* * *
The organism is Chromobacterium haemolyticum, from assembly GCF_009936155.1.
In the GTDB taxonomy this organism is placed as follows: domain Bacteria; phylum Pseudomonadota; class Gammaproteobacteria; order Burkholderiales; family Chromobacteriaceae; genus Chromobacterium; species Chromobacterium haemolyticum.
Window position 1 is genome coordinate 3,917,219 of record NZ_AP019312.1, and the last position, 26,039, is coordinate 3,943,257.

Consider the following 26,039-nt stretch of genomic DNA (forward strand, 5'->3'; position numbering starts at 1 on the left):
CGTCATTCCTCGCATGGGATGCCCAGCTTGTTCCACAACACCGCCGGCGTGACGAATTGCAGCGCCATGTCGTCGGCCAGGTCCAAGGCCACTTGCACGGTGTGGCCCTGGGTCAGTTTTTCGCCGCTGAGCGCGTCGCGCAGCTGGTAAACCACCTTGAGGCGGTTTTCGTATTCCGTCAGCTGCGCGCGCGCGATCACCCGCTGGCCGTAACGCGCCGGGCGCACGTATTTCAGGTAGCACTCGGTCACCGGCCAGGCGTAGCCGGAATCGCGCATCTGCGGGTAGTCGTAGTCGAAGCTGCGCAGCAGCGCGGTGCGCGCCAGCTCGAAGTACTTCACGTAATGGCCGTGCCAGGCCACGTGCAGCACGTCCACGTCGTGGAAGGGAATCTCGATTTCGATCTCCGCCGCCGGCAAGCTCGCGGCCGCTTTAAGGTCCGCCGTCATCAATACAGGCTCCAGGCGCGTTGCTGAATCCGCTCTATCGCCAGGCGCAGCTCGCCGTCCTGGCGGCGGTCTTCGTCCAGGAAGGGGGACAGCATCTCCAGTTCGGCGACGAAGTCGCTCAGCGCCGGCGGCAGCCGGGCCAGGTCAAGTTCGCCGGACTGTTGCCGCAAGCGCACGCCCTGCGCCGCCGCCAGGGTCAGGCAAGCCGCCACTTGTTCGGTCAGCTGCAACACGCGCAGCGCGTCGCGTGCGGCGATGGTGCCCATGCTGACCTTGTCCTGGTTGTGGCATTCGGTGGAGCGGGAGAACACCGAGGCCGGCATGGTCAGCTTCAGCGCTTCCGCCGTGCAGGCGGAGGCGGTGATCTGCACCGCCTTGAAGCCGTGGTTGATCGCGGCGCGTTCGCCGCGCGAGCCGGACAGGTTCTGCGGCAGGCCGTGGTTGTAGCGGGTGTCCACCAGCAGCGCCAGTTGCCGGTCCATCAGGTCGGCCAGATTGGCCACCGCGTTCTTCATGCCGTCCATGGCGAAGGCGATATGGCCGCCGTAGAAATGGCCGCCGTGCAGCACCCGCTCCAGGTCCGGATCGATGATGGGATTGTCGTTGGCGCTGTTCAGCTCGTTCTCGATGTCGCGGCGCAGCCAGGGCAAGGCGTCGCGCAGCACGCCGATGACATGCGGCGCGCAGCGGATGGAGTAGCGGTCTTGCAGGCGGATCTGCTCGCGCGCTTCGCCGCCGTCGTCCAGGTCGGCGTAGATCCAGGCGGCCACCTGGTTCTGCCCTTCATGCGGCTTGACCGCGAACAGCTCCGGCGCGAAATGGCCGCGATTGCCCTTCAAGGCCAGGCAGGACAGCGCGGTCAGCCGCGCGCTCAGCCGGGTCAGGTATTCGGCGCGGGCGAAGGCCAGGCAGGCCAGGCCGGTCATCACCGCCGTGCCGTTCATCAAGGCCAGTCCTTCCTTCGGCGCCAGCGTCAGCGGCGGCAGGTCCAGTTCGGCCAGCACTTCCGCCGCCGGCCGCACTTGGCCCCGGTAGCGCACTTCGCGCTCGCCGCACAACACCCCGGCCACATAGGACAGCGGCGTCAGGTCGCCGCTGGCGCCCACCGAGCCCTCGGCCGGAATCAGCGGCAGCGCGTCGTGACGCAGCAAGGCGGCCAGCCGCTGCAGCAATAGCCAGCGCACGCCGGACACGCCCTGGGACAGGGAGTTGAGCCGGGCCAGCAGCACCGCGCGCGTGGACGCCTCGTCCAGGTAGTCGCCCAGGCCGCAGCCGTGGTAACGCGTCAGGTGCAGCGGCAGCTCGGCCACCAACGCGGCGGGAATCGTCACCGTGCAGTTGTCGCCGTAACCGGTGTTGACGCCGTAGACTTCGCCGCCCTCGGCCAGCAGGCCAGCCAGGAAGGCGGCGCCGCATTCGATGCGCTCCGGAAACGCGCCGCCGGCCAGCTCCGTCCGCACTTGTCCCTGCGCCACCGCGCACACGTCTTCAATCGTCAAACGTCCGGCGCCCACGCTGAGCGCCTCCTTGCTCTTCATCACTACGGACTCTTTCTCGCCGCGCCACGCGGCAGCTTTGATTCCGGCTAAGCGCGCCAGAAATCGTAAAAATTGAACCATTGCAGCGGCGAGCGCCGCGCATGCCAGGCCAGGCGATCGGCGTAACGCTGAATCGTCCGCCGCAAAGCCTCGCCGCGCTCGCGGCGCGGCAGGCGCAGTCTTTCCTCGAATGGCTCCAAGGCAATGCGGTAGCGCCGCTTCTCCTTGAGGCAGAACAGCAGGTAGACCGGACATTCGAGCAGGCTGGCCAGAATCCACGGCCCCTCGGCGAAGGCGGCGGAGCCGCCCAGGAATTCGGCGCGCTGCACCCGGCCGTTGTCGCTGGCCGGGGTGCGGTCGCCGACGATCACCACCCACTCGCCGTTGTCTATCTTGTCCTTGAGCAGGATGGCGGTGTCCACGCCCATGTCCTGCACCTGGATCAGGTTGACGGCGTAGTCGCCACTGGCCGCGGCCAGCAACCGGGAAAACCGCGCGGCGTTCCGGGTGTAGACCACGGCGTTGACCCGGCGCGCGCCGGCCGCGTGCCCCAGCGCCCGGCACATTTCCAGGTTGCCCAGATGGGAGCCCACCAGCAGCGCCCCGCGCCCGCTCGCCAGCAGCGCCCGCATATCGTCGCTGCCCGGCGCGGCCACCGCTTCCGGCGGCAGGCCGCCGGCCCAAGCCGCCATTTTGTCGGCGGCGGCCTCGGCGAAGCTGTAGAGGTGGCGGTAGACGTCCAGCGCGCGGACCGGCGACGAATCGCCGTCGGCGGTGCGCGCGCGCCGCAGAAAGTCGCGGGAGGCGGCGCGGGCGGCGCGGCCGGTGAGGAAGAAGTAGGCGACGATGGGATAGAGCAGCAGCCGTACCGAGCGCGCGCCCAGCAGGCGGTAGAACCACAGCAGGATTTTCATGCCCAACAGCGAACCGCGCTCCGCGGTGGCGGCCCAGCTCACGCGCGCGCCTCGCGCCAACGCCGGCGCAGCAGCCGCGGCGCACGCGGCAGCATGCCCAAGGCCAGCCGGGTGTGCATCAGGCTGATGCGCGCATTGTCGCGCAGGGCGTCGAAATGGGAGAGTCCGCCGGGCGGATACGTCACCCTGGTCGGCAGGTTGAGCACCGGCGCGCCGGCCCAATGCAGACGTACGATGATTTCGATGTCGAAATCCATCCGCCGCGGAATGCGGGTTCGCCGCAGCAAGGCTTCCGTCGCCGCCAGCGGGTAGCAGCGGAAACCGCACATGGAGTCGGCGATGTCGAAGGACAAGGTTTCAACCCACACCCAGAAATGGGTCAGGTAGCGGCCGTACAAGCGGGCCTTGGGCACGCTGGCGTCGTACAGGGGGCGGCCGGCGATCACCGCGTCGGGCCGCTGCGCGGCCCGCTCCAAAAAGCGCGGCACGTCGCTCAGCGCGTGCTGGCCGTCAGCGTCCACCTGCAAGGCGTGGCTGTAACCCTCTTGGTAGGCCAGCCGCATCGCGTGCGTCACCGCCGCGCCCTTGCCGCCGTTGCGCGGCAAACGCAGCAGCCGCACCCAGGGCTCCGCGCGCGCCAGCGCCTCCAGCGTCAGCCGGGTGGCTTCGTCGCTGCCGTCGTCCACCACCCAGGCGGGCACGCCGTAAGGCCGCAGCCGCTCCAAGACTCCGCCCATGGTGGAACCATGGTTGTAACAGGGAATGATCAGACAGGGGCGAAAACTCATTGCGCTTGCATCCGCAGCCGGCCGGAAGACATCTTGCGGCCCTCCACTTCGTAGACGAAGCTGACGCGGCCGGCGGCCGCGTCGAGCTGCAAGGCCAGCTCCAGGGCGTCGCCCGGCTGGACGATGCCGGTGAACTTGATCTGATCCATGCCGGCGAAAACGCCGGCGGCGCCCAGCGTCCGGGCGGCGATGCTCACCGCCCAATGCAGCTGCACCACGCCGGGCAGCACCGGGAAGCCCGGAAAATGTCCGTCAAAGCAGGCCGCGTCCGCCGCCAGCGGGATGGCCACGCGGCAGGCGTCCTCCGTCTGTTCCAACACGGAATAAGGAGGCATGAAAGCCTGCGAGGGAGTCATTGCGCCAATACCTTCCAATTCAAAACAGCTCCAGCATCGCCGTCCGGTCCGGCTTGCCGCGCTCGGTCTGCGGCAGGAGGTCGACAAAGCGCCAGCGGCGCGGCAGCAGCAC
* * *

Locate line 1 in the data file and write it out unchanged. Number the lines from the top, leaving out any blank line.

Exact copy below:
The organism is Chromobacterium haemolyticum, from assembly GCF_009936155.1.